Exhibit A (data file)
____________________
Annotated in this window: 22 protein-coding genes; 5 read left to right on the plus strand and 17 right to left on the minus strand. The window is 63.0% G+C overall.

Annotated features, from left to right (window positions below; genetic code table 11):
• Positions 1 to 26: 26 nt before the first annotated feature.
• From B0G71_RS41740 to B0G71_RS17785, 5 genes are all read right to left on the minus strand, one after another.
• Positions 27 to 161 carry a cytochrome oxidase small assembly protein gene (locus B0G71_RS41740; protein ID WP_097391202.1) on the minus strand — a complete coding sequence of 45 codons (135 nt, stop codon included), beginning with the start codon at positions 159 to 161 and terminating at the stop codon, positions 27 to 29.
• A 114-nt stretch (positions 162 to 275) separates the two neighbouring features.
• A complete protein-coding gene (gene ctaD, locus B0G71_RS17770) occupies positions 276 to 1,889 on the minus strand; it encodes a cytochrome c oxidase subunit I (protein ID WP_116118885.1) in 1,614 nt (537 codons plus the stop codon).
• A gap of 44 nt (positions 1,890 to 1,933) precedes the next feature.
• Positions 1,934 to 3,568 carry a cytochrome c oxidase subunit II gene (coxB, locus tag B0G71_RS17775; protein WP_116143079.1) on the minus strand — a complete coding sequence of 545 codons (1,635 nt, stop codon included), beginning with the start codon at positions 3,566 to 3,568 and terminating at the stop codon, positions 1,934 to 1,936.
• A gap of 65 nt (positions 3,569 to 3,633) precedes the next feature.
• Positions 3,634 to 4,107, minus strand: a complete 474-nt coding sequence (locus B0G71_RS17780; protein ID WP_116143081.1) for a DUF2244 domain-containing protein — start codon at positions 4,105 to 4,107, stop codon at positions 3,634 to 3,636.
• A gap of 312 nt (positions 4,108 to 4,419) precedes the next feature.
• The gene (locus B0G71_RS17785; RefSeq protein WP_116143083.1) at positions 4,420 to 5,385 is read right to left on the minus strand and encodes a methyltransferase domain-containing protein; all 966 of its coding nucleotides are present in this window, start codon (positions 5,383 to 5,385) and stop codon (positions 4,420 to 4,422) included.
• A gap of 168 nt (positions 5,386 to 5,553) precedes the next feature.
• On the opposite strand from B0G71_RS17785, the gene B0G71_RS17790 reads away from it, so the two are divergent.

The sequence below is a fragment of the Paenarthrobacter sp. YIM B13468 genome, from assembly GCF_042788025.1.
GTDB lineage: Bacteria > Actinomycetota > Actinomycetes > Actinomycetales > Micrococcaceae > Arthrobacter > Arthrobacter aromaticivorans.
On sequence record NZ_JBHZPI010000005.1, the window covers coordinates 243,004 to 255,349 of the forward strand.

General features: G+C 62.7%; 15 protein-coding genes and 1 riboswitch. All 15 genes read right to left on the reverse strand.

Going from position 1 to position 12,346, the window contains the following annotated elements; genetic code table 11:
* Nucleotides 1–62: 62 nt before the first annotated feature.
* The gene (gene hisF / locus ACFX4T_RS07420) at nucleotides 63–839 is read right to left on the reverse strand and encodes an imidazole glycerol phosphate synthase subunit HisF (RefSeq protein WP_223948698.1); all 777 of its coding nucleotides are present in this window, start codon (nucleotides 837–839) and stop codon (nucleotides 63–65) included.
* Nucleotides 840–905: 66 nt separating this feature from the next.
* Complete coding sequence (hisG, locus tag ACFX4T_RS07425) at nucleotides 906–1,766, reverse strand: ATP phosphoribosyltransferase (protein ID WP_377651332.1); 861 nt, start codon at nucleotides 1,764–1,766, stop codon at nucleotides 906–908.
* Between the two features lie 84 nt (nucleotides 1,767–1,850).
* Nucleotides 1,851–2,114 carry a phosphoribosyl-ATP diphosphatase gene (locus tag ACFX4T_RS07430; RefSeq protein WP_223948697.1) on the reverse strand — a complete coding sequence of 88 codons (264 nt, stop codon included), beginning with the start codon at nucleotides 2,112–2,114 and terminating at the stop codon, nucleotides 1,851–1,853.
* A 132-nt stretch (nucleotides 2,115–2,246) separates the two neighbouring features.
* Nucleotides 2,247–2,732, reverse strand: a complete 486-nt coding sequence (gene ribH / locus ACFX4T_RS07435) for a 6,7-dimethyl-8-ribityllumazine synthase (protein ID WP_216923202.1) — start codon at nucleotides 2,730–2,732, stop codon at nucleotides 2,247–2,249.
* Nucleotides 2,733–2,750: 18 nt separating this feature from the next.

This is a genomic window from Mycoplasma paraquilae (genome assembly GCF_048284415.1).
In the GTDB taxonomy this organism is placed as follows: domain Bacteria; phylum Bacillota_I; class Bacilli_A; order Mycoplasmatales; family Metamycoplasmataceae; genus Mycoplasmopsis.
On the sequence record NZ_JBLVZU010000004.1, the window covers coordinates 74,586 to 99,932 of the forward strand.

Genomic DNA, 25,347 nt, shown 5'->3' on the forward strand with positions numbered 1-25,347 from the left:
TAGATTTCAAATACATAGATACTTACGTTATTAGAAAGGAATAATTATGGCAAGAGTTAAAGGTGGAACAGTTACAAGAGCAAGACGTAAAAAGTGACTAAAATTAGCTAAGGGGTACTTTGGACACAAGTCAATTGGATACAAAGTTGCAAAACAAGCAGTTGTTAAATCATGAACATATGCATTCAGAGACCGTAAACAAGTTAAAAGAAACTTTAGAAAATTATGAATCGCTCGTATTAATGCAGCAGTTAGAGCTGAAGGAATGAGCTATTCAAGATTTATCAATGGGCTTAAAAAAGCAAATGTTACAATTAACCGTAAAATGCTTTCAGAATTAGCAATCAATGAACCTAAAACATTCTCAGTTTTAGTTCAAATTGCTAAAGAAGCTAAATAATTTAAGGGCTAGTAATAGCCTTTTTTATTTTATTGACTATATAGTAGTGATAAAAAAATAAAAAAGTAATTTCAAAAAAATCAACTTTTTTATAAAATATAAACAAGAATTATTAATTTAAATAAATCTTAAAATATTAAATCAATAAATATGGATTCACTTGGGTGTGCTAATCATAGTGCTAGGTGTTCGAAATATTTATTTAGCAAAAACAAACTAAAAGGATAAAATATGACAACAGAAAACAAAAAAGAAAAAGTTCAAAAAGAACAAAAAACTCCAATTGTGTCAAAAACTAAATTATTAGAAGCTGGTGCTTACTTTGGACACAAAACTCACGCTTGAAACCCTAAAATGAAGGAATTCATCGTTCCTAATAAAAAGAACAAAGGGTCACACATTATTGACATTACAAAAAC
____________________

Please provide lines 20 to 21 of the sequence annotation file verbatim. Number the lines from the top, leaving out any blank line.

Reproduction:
Going from position 1 to position 12,346, the window contains the following annotated elements; genetic code table 11:
* Nucleotides 1–62: 62 nt before the first annotated feature.